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BEIJING — China posted a 17% jump in advertising for the first half of 2008 and can look forward to record full-year numbers as Olympics media buying helped offset the effects of May’s deadly earthquake, a new Nielsen study shows.
According to the Advertising Information Services report released Tuesday, China recorded 244.9 billion yuan ($35.7 billion) in ad spending from January-June across TV, newspapers and magazines.
“Advertisers have now returned to expected advertising levels following a lull in May as a consequence of the Sichuan earthquake,” said Richard Basil Jones, managing director of Nielsen Media Research and the Nielsen Co. for Asia Pacific.
TV continued to attract the lion’s share of the advertising pie, taking 83%, or 204 billion yuan ($29.7 billion). Newspapers and magazines accounted for 36 billion yuan ($5.2 billion) and 5 billion yuan ($728 million), respectively.
P&G’s Olay face cream remained China’s No. 1 name in terms of ad dollars spent, with a 3.4 billion yuan ($495 million) advertising budget.
Other top spenders included Olympics sponsor China Mobile, which spent 2.06 billion yuan ($300 million) in the first six months of the year, and non-Olympics sponsor KFC, which spent 2.05 billion yuan ($299 million).
Nielsen’s data, which is based on published advertising rate cards, shows that spending by all 28 Olympics sponsors tallied 11.8 billion yuan ($1.7 billion) by the end of June. That figure accounted for 5% of the country’s total ad spend for the period.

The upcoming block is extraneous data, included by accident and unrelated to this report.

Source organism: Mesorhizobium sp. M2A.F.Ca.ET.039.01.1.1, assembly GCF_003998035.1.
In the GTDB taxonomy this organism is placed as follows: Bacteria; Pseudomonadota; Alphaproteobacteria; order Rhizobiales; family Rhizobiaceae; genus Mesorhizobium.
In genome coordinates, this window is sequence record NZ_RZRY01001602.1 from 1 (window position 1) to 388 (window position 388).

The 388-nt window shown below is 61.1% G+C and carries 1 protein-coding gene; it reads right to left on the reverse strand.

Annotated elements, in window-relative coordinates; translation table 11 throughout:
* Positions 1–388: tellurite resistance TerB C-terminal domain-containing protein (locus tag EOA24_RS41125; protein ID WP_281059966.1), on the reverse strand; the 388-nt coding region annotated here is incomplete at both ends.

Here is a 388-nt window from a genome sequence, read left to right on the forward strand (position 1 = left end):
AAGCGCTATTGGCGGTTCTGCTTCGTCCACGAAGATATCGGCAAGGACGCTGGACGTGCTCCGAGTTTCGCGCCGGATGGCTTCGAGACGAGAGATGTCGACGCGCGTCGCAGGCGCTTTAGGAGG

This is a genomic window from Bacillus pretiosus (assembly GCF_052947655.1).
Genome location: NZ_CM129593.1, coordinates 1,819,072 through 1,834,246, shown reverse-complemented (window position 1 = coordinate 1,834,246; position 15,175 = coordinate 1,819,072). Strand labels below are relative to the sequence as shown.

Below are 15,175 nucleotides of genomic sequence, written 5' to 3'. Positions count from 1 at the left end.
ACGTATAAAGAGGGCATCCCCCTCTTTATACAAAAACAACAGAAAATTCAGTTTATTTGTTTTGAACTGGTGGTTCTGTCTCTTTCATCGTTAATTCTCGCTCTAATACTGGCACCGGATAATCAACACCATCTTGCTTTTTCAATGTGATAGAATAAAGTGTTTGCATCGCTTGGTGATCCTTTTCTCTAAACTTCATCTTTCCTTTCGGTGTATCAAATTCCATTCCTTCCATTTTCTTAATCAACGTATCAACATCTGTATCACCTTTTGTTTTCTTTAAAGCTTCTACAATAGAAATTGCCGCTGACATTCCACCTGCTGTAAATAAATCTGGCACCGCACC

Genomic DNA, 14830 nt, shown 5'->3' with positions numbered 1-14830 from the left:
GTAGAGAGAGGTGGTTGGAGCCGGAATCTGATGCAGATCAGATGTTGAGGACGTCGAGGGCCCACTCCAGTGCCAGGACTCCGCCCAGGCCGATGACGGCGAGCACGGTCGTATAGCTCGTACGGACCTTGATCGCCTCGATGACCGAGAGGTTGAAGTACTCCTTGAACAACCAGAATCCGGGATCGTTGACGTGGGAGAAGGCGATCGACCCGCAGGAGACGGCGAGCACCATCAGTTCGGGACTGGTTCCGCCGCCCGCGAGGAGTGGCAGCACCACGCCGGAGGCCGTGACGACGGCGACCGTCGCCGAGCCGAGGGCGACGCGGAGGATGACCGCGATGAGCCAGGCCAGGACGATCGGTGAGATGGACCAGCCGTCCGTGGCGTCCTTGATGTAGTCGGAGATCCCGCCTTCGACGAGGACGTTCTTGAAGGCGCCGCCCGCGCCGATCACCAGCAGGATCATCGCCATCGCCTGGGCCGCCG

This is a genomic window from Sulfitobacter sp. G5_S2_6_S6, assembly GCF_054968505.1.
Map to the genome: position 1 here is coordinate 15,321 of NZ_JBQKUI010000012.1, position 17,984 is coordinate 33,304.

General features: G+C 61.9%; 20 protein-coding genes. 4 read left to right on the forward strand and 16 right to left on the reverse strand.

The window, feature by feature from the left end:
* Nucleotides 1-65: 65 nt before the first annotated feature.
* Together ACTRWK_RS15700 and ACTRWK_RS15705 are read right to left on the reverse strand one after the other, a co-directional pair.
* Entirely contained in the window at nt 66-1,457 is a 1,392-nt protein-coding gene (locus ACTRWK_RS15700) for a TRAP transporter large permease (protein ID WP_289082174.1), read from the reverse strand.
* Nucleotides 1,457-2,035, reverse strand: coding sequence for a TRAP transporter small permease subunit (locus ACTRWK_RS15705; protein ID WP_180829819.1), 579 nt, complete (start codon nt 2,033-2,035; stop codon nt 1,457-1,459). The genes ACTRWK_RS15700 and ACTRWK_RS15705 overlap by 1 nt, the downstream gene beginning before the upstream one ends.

Following KFC were Olympics sponsor Yili, China’s best-known milk brand, which spent 1.3 billion yuan ($189 million) in the first six months, and McDonald’s, with 839 million yuan ($123 million).
Olympics sponsors in the media space who raised their advertising included Web portal Sohu.com (up 145%), and PC maker Lenovo (up 112%).
In the sports apparel category, Nike spent 223 million yuan ($32.5 million) on ads, compared with Olympics sponsor Adidas’ highest monthly spend in the first half of the year — 159 million yuan ($23 million) in March.
“An added complication in the sports category is local player and nonsponsor Li-Ning,” said Basil Jones, who noted that 29% of Chinese consumers said they thought the brand founded by the man who lit the torch on CCTV was an official sponsor.
Li-Ning, the company founded by the 1984 Olympic medalist, spent only 23 million yuan ($3.34 million) in June.
“Li-Ning has avoided going head to head with the global players in ad spending but rather relies on gaining association through spokesperson arrangement with various athletes and other means,” Basil Jones said.
Betting on an association with U.S. swimmer Michael Phelps — who sewed up a record-breaking eight gold medals in Beijing on Monday — watch brand Omega more than tripled its spending before the Games from 11 million yuan ($1.6 million) in May to 39 million yuan ($5.7 million) in June.
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